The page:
Kauai and the Harbor of Nawiliwili

Rainbow greeted us to Kauai

Our final port of call in Hawaii was the village of Nawiliwili on the island of Kauai.  Kauai is the smallest of the major Hawaiian islands and is the closest to being shaped like a circle.  It was formed by one volcano,  Mount Waiʻaleʻale.  The island is also the oldest of the major islands and is the least populated with 67,000 people.  90% of the jobs on Kauai are tied to the tourist industry.

Kauai is also a hotspot for Hollywood movies.  It has been featured in more than 70 movies and television shows.  Kauai stood in as “Bali Hai” in the movie “South Pacific.”  “Jurassic Park” was filmed in Waimea Canyon.  The opening scene (jungle) of “Raiders of the Lost Ark” was filmed on Kauai.  “Lilo and Stitch” and its sequels were all set on the island.  More recently, “The Descendents” with George Clooney was filmed there.

This McDonalds had poi!

One of the unusual things about Kauai is that there aren’t any roads that circumscribe the island.  The mountains and cliffs of the Na Pali-Kona Forest Reserve are so steep that Hawaii highways 50 and 56 stop on either side of the Reserve.  There are also no roads through the center of the island through the Alaka’i Wilderness Preserve.  No building on Kauai is allowed to be taller than the coconut trees.  So the island looks even less developed than it really is.

After visiting Waimea Canyon, our tour bus driver, Auntie Alicia, took us to a couple of souvenir shops that weren’t scheduled stops on the tour.  She said they were run by her “cousins.”  I don’t mind supporting her cousins – they were nice shops and she is a very good tour guide.  Auntie Alicia also carried around a plastic dinosaur that she used to illustrate the importance of Kauai in films.  When people asked her to take a picture of them, she instructed them to “smile for the dinosaur!”

Spouting Horn Blowhole

Our final stop on Kauai was the area called “The Blowholes.”  Here rough waves crash against the volcanic shore.  Tubes and holes have eroded in the lava that let the waves come whooshing through, sending spouts of water up into the air.  The most popular is “Spouting Horn” Blowhole.  The erosion level is just right to send a plume of water up.  You can see a video of it here.  The water rushing in and out of the blowholes made the beach sound like it was breathing.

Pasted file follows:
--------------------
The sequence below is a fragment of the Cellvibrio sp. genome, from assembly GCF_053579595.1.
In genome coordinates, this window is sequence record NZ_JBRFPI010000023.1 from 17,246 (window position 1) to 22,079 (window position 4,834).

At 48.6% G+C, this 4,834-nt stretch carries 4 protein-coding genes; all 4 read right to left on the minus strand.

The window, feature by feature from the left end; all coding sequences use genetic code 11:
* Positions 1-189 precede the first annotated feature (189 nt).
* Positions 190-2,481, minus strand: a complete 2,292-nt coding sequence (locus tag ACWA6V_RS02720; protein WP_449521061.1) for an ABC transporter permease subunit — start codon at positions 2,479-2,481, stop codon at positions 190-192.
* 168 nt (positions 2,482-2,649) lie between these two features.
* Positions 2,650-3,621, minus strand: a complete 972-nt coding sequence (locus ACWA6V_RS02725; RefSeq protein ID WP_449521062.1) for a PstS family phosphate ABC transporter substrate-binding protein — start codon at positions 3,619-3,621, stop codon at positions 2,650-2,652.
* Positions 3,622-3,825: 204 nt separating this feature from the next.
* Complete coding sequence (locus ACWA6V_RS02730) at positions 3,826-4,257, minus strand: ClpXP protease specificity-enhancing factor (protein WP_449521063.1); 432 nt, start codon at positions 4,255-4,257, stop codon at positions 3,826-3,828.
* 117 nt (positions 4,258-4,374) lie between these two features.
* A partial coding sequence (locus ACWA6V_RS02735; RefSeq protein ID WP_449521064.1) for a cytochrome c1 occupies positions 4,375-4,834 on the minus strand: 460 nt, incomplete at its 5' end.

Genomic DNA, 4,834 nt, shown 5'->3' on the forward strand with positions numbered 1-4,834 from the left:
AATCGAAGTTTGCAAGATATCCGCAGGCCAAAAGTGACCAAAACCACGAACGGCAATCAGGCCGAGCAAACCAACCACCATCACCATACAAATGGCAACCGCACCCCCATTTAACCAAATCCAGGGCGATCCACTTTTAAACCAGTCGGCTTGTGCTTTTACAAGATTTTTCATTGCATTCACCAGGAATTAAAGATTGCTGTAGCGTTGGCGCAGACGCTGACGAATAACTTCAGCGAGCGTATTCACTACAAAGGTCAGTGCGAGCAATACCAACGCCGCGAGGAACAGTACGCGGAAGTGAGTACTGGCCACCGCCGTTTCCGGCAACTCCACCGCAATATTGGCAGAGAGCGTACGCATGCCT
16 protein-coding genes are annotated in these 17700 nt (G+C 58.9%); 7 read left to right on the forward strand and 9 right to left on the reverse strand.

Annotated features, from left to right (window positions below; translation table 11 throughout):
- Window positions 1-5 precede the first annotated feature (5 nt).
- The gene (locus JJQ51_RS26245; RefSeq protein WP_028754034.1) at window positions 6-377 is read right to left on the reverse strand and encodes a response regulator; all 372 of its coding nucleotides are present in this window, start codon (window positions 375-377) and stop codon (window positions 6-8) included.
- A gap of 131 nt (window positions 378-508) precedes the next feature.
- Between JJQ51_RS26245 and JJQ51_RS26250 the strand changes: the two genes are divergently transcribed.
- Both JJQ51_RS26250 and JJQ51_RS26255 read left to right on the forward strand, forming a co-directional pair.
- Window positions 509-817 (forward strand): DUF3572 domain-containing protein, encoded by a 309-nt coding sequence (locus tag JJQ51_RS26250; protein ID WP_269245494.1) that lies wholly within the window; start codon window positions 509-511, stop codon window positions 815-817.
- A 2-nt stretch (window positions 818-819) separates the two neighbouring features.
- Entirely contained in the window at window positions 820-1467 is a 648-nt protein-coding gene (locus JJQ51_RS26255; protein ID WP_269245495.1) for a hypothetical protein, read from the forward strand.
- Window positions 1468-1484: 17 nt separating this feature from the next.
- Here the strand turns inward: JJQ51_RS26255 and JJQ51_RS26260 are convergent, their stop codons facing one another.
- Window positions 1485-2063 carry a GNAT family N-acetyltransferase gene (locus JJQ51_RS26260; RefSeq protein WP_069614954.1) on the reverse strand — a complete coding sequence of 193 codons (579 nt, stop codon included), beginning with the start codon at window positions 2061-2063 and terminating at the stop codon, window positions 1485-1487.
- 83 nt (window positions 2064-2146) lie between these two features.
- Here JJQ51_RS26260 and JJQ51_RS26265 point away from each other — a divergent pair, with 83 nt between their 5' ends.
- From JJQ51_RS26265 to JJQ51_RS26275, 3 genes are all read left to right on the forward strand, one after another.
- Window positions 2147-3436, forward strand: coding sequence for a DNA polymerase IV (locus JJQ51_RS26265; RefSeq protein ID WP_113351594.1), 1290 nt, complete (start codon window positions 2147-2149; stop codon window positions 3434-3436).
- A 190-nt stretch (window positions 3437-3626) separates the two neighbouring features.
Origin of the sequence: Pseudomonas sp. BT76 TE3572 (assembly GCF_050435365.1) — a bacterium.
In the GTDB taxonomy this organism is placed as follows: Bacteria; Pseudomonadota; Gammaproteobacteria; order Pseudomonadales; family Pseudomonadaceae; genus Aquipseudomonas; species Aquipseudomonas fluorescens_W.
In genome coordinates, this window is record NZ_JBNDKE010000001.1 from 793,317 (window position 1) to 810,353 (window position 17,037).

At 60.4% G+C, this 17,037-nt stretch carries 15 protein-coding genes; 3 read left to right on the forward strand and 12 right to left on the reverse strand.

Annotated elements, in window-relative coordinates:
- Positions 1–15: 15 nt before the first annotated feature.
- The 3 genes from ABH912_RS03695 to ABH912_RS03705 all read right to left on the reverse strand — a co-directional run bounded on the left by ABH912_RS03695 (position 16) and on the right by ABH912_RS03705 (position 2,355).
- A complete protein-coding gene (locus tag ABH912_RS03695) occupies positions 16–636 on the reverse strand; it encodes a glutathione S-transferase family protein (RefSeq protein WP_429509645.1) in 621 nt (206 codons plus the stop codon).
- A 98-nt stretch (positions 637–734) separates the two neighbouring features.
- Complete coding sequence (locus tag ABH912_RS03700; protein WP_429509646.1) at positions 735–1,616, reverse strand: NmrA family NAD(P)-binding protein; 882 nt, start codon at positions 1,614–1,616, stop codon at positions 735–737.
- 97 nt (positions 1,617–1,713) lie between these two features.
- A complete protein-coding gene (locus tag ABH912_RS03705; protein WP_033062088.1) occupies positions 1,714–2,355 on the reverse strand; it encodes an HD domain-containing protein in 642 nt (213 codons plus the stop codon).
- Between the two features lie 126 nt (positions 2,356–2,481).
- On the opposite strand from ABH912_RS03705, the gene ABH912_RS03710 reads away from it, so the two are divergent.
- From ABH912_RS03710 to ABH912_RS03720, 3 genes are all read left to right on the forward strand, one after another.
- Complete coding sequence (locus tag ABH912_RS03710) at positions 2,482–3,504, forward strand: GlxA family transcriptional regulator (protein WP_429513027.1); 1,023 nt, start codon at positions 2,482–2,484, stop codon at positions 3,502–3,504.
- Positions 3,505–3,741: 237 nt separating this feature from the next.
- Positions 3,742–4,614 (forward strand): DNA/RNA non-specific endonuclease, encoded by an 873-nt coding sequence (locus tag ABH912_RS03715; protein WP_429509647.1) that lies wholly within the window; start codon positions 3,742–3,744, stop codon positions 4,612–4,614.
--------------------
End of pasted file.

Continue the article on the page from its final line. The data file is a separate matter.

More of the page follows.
The blowholes were pretty cool, but Tom and I were more excited about the sea turtles we saw in the area.  Despite waves and rock that would tear the skin off our bones, the sea turtles floated in the waves like they were calm pools.  They were diving down to eat the sea grasses and algae that grew on the corals.  We watched them a lot longer than we watched the blowhole.

Not an Ohio thing to find in a convenience store
Can you see the sea turtle?
The rough lava beach
Auntie and her dinosaur
Captain Cook Monument

Nawiliwili is the name of the deep-water harbor in Lihue.  Lihue is a small city with shopping areas, an airport, the harbor for the island, and beautiful resorts.  We didn’t spend much time in Lihue but it looked like a nice place to visit.

Tom and I had a wonderful time in Hawaii, visiting all the islands and seeing so many wonderful places.  We didn’t sail off into the sunset, but we did sail off on our big cruise ship.  This was our final view of Hawaii – until next time!


  • Brenda Ferguson

    Sea turtles make swimming look so effortless:). What a fabulous trip…wonderful pictures,memories & fun! An adventure of a lifetime for sure.

    • revkaren54

      It was a great trip. The sea turtles were fun to watch. So strong and graceful in the water.